Ruthenium Tris-bipyridine Bridges Metal Electrodes

  • Author: Chemistry – An Asian Journal
  • Published Date: 02 May 2018
  • Source / Publisher: Chemistry – An Asian Journal/Wiley-VCH
  • Copyright: Wiley-VCH Verlag GmbH & Co. KGaA
thumbnail image: Ruthenium Tris-bipyridine Bridges Metal Electrodes

In molecular electronics, single molecules act as active components in electronic circuits. Single‐molecule junctions are a key component of molecular electronics. In single‐molecule junctions a single molecule bridges metal electrodes. To realize molecular electronic devices, it is important that functional single‐molecule junctions are connected to each other by using conductive wires and joint units on the atomic scale. Such a joint unit is necessary to have multiple joint configurations on demand. Although single‐molecule junctions with multiple joint configurations and their conductance behavior has been reported, there are a few studies on joint units that control and change the direction of the charge transport through the junctions.

Osamu Ishitani, Manabu Kiguchi, Shintaro Fujii, Tokyo Institute of Technology, Japan, and colleagues have shown that a ruthenium tris-bipyridine (RuBpy) complex can be a joint unit that controls charge transport directions. By introducing NH2 anchoring groups to the bipyridine units, the Ru complex has six anchoring positions.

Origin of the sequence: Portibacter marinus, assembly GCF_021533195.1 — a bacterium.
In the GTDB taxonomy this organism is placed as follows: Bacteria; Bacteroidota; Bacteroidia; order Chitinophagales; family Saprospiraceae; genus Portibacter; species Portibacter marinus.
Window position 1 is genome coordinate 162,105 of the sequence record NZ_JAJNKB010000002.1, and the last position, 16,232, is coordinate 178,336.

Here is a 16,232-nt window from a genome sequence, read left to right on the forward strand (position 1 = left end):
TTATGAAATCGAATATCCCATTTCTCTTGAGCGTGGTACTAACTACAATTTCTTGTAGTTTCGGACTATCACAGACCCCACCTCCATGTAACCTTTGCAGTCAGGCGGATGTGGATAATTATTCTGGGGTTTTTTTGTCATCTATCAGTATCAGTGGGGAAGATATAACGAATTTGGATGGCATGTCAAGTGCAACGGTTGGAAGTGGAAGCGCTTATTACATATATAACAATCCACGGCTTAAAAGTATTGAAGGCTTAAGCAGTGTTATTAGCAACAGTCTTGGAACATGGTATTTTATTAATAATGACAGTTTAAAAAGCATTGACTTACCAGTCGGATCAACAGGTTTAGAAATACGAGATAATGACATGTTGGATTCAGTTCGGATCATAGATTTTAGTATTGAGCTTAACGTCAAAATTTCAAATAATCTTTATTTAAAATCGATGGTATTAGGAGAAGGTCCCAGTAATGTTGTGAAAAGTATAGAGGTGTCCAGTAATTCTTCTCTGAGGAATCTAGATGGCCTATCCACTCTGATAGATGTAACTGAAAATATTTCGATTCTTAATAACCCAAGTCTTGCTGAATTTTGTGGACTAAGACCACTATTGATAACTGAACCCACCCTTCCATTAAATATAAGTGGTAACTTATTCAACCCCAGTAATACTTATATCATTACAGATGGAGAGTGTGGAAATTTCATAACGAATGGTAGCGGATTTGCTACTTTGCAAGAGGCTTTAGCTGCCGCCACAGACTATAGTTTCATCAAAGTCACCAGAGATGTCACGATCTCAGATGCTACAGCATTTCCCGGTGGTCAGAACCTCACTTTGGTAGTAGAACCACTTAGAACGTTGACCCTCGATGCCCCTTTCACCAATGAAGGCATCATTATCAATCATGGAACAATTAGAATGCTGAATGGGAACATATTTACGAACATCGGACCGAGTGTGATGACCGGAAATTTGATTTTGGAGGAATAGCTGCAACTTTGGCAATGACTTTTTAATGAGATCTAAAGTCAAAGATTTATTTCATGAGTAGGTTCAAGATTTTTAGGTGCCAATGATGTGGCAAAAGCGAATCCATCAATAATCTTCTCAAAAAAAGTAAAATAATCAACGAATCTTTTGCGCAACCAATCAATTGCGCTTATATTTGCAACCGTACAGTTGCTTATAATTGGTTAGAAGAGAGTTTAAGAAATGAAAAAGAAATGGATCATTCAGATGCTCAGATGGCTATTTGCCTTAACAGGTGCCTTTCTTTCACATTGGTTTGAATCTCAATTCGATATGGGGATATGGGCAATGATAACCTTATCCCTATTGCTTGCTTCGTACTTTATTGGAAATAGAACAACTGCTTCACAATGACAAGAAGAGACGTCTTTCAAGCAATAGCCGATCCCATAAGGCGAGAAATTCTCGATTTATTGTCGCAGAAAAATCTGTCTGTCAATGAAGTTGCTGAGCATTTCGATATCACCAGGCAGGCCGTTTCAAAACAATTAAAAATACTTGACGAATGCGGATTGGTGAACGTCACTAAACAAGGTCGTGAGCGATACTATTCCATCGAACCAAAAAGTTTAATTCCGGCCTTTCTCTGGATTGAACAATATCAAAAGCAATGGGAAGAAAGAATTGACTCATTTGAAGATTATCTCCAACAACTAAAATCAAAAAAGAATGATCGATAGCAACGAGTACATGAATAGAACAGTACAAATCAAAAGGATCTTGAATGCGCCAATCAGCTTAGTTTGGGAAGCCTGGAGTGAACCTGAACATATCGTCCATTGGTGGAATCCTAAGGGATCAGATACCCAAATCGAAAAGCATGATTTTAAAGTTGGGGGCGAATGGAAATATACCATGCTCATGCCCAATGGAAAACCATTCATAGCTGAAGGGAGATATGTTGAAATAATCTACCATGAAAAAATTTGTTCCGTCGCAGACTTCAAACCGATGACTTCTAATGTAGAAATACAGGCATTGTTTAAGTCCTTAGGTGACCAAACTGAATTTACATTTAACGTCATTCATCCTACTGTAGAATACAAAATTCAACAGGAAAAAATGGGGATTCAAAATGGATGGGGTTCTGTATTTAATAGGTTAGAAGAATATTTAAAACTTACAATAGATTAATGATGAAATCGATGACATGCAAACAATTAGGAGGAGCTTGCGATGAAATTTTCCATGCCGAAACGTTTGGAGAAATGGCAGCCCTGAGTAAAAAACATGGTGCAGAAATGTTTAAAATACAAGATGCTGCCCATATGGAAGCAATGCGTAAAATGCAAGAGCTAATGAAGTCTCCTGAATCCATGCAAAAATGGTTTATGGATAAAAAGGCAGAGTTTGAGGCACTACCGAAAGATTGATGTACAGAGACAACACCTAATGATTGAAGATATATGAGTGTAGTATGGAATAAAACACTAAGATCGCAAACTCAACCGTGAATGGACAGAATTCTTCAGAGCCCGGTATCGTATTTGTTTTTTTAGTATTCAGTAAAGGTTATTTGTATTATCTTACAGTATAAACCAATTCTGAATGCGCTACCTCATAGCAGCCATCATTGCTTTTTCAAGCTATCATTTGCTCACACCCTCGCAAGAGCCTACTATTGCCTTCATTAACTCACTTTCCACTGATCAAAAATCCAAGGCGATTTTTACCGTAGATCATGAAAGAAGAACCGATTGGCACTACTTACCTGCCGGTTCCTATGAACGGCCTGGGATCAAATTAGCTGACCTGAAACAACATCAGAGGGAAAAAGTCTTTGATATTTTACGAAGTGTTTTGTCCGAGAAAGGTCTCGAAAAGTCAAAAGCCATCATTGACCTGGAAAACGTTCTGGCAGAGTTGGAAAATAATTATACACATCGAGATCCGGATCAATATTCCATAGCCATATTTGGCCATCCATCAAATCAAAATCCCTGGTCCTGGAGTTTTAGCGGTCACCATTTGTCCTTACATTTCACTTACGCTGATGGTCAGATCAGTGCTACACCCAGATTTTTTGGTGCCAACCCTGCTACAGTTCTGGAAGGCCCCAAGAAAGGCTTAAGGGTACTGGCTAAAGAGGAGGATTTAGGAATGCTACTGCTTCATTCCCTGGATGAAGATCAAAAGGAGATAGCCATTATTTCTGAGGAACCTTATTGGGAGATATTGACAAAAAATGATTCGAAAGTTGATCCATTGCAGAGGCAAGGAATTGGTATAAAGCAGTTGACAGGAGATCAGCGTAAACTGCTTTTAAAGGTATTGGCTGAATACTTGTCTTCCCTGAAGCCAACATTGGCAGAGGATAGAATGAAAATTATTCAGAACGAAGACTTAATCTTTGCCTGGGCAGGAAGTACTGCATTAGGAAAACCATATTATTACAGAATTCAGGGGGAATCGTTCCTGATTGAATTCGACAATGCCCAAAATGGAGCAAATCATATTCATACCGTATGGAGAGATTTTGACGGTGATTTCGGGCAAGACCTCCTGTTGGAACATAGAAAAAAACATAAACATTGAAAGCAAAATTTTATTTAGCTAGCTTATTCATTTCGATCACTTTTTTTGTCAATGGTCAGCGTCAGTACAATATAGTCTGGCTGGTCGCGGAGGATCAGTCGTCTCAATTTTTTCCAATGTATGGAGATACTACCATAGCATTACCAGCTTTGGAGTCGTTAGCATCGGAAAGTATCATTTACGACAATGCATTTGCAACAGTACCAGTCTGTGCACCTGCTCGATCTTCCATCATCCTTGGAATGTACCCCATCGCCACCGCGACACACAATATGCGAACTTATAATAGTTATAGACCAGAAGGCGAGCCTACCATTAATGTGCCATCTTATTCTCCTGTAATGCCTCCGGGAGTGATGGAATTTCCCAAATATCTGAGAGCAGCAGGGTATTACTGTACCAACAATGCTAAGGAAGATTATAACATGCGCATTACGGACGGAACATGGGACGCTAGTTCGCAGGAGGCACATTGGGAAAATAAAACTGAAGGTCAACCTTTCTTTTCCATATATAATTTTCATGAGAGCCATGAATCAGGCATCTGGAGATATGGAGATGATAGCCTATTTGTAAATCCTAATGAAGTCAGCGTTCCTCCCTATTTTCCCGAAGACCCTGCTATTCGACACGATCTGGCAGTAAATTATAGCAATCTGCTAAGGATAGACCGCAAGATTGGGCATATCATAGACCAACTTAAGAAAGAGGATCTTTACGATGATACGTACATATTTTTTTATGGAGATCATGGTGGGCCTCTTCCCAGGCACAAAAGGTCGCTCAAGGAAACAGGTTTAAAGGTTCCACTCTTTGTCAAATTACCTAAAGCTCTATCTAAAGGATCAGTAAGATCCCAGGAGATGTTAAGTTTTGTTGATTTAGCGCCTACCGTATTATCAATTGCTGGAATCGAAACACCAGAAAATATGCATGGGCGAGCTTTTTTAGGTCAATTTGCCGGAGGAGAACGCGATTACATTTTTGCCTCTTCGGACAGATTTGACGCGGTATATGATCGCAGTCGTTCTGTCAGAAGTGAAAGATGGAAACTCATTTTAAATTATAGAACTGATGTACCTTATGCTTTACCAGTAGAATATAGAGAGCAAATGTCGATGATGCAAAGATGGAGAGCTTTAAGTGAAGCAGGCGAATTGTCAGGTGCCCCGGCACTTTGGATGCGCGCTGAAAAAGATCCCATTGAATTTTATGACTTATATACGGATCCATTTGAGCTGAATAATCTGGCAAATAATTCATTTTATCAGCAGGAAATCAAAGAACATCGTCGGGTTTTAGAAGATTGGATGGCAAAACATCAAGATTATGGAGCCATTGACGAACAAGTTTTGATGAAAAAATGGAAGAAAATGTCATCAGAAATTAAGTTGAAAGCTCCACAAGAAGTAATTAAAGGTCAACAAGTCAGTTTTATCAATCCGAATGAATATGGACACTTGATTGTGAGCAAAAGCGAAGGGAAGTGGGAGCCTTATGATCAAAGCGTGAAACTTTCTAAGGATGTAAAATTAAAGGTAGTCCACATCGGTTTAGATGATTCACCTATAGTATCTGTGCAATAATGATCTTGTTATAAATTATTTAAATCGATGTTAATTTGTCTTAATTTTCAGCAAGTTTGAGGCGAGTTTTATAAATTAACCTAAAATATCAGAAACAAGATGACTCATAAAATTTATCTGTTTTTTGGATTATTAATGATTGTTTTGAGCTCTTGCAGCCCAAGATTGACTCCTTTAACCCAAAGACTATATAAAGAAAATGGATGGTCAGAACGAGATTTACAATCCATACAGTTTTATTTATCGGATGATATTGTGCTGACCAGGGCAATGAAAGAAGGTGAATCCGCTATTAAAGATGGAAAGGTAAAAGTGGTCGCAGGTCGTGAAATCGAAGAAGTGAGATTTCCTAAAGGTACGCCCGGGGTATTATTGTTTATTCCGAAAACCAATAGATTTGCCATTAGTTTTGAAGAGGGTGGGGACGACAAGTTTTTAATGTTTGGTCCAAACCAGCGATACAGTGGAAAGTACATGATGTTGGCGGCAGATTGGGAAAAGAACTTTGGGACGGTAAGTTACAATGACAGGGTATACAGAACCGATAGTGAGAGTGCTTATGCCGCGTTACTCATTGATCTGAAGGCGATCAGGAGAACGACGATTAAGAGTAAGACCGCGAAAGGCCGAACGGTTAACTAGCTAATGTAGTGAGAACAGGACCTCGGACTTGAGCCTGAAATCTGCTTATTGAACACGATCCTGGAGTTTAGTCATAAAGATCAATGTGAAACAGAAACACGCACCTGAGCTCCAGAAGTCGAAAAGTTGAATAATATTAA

The team has investigated the electron transport properties of the single‐molecule junction of RuBpy with the scanning tunneling microscope (STM) break junction (BJ) technique. The measurements showed that high and low conductance states exist. Correlation Analysis showed that the RuBpy single‐molecule junction works as a multi‐joint unit with multiple binding positions. In the high state, the molecule binds to Au electrodes via NH2 groups on the same bipyridine unit. In the low state, it binds via NH2 groups of different bipyridine units (pictured). The RuBpy molecule can interconnect two Au electrodes linearly and vertically in the high and low conductance states, respectively.

The team used conductance measurements, correlation analysis, and comparative experiments with only the Bpy ligand to characterize the RuBPy's properties for molecular electronics. It was found that the Ru complex has multiple charge transport paths, where the charge is carried through the complex either vertically or horizontally.


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